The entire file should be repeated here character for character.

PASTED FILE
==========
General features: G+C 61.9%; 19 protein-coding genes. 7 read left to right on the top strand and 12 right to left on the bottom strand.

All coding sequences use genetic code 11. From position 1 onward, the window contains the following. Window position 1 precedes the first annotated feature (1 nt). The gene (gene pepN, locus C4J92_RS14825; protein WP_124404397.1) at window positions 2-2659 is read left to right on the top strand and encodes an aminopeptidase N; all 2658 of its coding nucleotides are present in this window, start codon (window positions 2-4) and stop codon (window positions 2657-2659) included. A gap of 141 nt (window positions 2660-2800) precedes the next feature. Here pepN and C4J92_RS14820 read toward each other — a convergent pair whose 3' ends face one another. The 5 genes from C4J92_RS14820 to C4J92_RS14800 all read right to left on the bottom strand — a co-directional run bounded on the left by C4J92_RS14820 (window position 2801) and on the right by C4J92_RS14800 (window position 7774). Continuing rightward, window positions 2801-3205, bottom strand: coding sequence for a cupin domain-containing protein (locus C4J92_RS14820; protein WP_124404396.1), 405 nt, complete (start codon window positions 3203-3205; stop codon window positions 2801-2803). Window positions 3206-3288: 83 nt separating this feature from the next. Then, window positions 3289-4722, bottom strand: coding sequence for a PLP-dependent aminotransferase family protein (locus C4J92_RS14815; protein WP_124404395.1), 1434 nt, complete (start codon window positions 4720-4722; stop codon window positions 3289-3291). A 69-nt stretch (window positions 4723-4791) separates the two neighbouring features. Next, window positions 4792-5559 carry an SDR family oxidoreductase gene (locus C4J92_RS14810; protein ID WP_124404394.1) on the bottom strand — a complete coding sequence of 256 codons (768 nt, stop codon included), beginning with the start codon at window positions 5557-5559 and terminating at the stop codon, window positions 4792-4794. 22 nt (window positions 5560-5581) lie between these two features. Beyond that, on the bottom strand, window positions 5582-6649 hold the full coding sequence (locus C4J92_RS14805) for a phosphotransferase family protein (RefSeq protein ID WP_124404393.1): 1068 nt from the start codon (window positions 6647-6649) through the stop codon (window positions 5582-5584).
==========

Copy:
General features: G+C 61.9%; 19 protein-coding genes. 7 read left to right on the top strand and 12 right to left on the bottom strand.

All coding sequences use genetic code 11. From position 1 onward, the window contains the following. Window position 1 precedes the first annotated feature (1 nt). The gene (gene pepN, locus C4J92_RS14825; protein WP_124404397.1) at window positions 2-2659 is read left to right on the top strand and encodes an aminopeptidase N; all 2658 of its coding nucleotides are present in this window, start codon (window positions 2-4) and stop codon (window positions 2657-2659) included. A gap of 141 nt (window positions 2660-2800) precedes the next feature. Here pepN and C4J92_RS14820 read toward each other — a convergent pair whose 3' ends face one another. The 5 genes from C4J92_RS14820 to C4J92_RS14800 all read right to left on the bottom strand — a co-directional run bounded on the left by C4J92_RS14820 (window position 2801) and on the right by C4J92_RS14800 (window position 7774). Continuing rightward, window positions 2801-3205, bottom strand: coding sequence for a cupin domain-containing protein (locus C4J92_RS14820; protein WP_124404396.1), 405 nt, complete (start codon window positions 3203-3205; stop codon window positions 2801-2803). Window positions 3206-3288: 83 nt separating this feature from the next. Then, window positions 3289-4722, bottom strand: coding sequence for a PLP-dependent aminotransferase family protein (locus C4J92_RS14815; protein WP_124404395.1), 1434 nt, complete (start codon window positions 4720-4722; stop codon window positions 3289-3291). A 69-nt stretch (window positions 4723-4791) separates the two neighbouring features. Next, window positions 4792-5559 carry an SDR family oxidoreductase gene (locus C4J92_RS14810; protein ID WP_124404394.1) on the bottom strand — a complete coding sequence of 256 codons (768 nt, stop codon included), beginning with the start codon at window positions 5557-5559 and terminating at the stop codon, window positions 4792-4794. 22 nt (window positions 5560-5581) lie between these two features. Beyond that, on the bottom strand, window positions 5582-6649 hold the full coding sequence (locus C4J92_RS14805) for a phosphotransferase family protein (RefSeq protein ID WP_124404393.1): 1068 nt from the start codon (window positions 6647-6649) through the stop codon (window positions 5582-5584).